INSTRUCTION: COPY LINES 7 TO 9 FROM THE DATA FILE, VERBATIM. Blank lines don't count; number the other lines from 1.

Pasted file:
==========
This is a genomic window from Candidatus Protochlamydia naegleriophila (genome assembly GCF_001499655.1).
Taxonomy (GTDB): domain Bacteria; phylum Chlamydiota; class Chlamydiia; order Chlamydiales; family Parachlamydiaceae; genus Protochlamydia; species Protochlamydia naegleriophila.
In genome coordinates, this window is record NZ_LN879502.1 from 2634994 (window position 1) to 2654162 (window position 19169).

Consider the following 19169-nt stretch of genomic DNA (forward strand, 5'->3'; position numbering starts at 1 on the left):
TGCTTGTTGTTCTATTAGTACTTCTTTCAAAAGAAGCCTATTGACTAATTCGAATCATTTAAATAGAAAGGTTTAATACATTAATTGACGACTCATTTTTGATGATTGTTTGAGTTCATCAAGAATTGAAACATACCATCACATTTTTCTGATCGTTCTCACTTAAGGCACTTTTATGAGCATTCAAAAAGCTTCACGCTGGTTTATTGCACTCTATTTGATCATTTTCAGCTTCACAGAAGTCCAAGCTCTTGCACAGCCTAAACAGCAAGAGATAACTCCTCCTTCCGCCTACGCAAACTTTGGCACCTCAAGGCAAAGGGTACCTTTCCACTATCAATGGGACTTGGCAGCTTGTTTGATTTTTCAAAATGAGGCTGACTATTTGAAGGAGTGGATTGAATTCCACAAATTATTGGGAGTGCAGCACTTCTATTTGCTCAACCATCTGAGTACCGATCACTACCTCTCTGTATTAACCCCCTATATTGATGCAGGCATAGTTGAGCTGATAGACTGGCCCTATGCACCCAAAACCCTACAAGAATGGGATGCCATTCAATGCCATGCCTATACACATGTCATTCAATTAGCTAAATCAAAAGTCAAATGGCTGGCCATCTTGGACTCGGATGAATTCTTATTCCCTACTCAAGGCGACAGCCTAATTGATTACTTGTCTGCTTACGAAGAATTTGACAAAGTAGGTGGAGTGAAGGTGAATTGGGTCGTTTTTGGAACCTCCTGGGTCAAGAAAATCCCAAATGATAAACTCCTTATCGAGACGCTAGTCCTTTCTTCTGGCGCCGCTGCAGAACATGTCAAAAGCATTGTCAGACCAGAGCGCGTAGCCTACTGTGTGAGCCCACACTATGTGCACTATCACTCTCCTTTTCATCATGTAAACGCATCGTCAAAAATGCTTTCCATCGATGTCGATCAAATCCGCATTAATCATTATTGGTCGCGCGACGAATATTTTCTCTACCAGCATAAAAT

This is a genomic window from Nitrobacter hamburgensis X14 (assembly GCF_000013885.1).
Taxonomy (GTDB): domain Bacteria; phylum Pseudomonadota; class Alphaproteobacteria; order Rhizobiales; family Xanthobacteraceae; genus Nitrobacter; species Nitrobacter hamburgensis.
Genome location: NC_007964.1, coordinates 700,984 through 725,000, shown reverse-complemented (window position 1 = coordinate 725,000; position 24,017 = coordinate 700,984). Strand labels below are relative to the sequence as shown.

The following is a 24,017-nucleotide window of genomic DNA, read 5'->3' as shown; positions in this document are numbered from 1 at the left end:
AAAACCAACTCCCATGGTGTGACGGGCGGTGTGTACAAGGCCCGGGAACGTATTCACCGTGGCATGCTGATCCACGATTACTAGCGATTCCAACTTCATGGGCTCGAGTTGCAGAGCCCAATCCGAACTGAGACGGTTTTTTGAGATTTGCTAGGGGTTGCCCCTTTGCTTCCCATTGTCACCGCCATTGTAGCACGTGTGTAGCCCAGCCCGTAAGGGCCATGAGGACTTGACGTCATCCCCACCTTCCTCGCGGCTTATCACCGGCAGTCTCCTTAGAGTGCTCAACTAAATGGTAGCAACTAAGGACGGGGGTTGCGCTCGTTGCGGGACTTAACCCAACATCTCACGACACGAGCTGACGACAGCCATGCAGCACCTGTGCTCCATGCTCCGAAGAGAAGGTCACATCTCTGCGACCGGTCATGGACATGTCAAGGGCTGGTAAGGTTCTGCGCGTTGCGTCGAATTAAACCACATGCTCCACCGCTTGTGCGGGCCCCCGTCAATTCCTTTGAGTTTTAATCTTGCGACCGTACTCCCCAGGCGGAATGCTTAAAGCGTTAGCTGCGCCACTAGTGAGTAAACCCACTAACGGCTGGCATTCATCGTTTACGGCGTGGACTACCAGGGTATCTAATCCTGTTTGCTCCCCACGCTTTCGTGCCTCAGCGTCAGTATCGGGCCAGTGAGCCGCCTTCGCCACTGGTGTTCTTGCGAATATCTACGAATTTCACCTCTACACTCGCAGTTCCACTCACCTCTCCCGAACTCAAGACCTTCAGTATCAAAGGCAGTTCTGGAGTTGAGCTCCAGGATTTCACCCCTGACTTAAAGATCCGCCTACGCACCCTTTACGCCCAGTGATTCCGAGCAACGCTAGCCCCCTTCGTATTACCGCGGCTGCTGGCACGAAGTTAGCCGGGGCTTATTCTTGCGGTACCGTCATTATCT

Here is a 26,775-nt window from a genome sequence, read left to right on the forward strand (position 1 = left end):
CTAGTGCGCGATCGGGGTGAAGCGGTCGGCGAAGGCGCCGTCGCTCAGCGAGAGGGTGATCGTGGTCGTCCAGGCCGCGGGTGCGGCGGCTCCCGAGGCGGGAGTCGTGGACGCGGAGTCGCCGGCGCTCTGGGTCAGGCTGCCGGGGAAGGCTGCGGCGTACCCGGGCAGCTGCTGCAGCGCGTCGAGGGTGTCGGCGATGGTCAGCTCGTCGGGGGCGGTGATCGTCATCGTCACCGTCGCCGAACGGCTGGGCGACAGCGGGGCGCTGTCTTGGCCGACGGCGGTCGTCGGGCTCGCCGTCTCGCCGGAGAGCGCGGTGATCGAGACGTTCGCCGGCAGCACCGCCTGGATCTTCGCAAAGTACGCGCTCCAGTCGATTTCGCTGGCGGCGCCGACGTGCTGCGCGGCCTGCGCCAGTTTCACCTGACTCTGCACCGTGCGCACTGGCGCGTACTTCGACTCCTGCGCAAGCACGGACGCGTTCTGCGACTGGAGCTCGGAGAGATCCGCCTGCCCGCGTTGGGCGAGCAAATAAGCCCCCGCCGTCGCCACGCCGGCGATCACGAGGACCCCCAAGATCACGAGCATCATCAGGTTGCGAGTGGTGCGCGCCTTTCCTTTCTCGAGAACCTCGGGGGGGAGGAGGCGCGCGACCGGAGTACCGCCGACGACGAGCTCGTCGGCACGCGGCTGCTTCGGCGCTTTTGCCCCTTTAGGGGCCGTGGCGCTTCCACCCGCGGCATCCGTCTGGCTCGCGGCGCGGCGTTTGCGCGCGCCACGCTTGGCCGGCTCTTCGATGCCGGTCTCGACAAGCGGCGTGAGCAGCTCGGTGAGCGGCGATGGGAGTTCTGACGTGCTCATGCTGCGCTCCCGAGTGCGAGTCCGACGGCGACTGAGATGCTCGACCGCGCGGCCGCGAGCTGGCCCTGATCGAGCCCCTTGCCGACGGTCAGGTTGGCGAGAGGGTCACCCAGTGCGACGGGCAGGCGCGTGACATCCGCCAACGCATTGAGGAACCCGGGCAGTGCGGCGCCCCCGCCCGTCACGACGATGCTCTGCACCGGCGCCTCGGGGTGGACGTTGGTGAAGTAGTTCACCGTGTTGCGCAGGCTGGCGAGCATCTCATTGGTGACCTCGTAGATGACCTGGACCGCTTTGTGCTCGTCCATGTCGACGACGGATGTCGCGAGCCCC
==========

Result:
Taxonomy (GTDB): domain Bacteria; phylum Pseudomonadota; class Alphaproteobacteria; order Rhizobiales; family Xanthobacteraceae; genus Nitrobacter; species Nitrobacter hamburgensis.
Genome location: NC_007964.1, coordinates 700,984 through 725,000, shown reverse-complemented (window position 1 = coordinate 725,000; position 24,017 = coordinate 700,984). Strand labels below are relative to the sequence as shown.

The following is a 24,017-nucleotide window of genomic DNA, read 5'->3' as shown; positions in this document are numbered from 1 at the left end: